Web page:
Is Love Island replacing sex ed for teens?

Written by Milly Evans, sex education campaigner and founder of I Support Sex Education.

I was kindly asked to comment for an article written by Sophie Gallagher for HuffPost which can be found here. I had some more thoughts to share about Love Island and sex education so here goes…

Love Island Sex Ed

I chose not to watch Love Island this year and did my best to mute it from my social media feeds, which proved to be somewhat impossible. Love Island has become a phenomenon, watched by and obsessed over by millions during the summer. For young children, films, TV and the internet are their sources of education for various things, with sex and relationships being one of them. Love Island offers viewers an “authentic” look into relationships, friendships and drama. It’s addictive.

It’s also the kind of entertainment that many families will sit down to watch in the evening. It’s easy to get immersed in it. The whole premise is about sex and relationships so obviously people are going to learn something from it, even subconsciously. Sadly, the target audience is very impressionable and may not have had the chance yet to have explored relationships and sex for themselves so can’t identify wrong behaviours.

The state of sex education

Sex ed just doesn’t exist or isn’t good enough for many young people. They’re having to turn to the internet and popular culture to figure out relationships and navigating sex. We can blame porn for young people learning negative relationship and sex ideals, but I think popular culture has a big role to play too. What people see online, on TV and hear from friends will inevitably be their education if they’re not getting one in school. I’ve heard some of the most educated people I know saying things like “you don’t get a vagina until you turn five” or “my boyfriend didn’t want to have sex but I wanted to so we did”. Love Island, or porn, or social media alone aren’t to blame for all of the social and emotional issues that we tend to blame them for – but combined with a lack of education and nowhere to talk about and understand the lessons they are teaching us, this kind of media can be dangerous.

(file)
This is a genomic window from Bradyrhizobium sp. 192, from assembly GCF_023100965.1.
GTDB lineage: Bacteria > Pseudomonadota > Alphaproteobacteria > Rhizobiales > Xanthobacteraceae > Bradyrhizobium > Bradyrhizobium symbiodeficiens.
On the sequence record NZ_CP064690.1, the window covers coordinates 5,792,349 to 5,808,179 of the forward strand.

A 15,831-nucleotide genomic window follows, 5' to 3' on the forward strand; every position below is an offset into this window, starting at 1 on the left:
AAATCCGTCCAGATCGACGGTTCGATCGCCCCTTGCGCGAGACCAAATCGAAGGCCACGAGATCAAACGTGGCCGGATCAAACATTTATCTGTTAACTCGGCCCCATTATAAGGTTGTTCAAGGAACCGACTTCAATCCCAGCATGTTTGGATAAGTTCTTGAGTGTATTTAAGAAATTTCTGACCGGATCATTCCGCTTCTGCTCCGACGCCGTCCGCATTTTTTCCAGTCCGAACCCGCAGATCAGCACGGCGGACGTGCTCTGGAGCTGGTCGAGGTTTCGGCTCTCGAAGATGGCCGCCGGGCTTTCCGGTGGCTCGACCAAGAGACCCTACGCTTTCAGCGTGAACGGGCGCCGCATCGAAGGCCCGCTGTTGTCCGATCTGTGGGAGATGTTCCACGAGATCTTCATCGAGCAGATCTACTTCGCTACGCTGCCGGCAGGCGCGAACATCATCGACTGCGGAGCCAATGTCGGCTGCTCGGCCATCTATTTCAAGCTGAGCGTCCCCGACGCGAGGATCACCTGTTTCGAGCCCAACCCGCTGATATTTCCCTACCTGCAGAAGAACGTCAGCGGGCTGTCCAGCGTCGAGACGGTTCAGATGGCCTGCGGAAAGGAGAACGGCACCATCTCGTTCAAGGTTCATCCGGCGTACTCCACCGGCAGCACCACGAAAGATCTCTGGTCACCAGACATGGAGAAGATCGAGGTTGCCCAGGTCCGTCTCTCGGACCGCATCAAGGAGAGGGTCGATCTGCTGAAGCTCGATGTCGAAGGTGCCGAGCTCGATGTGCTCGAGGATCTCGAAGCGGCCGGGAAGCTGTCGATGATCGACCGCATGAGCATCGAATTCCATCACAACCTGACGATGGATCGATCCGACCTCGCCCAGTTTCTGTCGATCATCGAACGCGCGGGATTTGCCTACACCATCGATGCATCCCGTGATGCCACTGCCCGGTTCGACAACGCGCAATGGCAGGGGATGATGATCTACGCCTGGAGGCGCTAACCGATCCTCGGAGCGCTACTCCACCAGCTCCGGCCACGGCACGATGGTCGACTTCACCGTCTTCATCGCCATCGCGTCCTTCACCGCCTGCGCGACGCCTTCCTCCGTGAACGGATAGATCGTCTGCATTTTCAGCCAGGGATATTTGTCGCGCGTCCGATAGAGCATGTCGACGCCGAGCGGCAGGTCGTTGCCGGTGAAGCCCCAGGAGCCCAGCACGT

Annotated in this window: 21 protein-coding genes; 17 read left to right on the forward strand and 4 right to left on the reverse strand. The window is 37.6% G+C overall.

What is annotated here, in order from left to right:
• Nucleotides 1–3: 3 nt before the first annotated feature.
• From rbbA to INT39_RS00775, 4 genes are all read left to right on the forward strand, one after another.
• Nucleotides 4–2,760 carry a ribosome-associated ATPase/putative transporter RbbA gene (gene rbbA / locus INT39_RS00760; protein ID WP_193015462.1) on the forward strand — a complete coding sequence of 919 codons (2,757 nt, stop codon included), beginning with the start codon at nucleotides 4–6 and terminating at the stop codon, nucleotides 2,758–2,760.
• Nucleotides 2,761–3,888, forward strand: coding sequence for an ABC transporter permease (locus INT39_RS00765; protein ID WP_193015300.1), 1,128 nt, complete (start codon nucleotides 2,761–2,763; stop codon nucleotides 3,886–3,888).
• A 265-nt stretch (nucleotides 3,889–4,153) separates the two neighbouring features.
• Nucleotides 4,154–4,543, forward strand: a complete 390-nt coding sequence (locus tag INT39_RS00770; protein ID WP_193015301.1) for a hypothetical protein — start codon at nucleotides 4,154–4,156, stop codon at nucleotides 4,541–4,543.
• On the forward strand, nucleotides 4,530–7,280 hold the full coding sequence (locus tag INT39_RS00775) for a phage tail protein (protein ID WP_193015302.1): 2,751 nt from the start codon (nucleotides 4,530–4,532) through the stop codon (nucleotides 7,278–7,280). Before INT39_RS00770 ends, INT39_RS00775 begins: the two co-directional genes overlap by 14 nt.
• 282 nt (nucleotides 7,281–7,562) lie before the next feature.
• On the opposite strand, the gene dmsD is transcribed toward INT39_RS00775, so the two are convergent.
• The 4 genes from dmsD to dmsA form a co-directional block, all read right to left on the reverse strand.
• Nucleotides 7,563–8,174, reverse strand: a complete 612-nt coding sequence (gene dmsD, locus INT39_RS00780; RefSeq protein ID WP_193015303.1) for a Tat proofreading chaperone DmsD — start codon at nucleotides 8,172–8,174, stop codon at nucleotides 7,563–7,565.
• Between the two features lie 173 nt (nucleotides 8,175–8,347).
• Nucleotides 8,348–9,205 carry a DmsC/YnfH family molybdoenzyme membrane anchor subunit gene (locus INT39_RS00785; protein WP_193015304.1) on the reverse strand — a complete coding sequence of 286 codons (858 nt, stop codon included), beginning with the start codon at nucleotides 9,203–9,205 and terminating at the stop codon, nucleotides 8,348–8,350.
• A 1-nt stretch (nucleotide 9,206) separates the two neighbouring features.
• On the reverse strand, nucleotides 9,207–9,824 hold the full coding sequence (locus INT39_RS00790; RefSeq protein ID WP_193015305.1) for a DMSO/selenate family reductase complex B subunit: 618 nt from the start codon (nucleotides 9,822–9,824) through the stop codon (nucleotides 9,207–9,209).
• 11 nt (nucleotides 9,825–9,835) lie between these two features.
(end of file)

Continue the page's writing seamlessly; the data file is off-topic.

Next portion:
The majority of the information that young people are receiving online about sex and relationships is not from experts. It tends to be from peers, companies or media, rather than trained sex educators. I personally try to do my bit to educate young people about sex and relationships but it’s harder than it might look to engage people in factual content about a subject we are traditionally very squeamish about, despite being bombarded by it in advertising, on social media and on TV all day every day.

What is currently being taught in schools is a curriculum from 2000 – schools were still bound by the infamous Section 28 which prevented them from talking about LGBTQ+ issues until 2000 in Scotland and 2003 in the rest of the UK. That old curriculum is vague and very open to interpretation, especially by religious groups. When it comes to consent, health and pleasure, there is little to nothing. For me, having only left secondary school last year, it’s worrying that I never had a lesson in school about how to put on a condom. We were taught about abortion in religious education lessons from a video of actors, pretending to be doctors, telling us about how unethical it is. My school tried to get a local vocally homophobic group to come in and talk to 17 year olds about the “divorce epidemic”. This was all at a locally renowned state grammar school.

There is a new curriculum coming in September 2020 which shows some improvement but there is still only a single paragraph on LGBTQ+ inclusive education and it leaves schools to decide how they want to teach it. So whilst they have to teach LGBTQ+ sex ed and are encouraged to integrate it into the rest of the lessons, there is no clear ruling on whether it has to be accurate or positive. Sex positivity, masturbation, casual sex and online dating are largely missing. There isn’t much room for the nuances of sex and relationships so it feels like young people will have to muddle through and hope for the best. The government could have done so much more with this curriculum update, as they were pushed to do by campaign groups.

It’s not normal

Whilst I don’t view Love Island in a positive light and I think that there are better ways that the producers could go about it, I don’t think we can blame it for everything. If the programme was used to analyse and deconstruct abusive behaviours, it could even be a useful tool for young people to see, on their screens, the signs of unhealthy relationships. But the fact is, without sex ed, young people and especially children have nowhere to unpack that – it’s unlikely they’ll be searching out articles or commentary on the negative behaviours. And Love Island isn’t the only show out there portraying sex and relationships in this light. You only have to look at a couple of TV shows and movies to find that abusive behaviour is normalised and romanticised all over the media.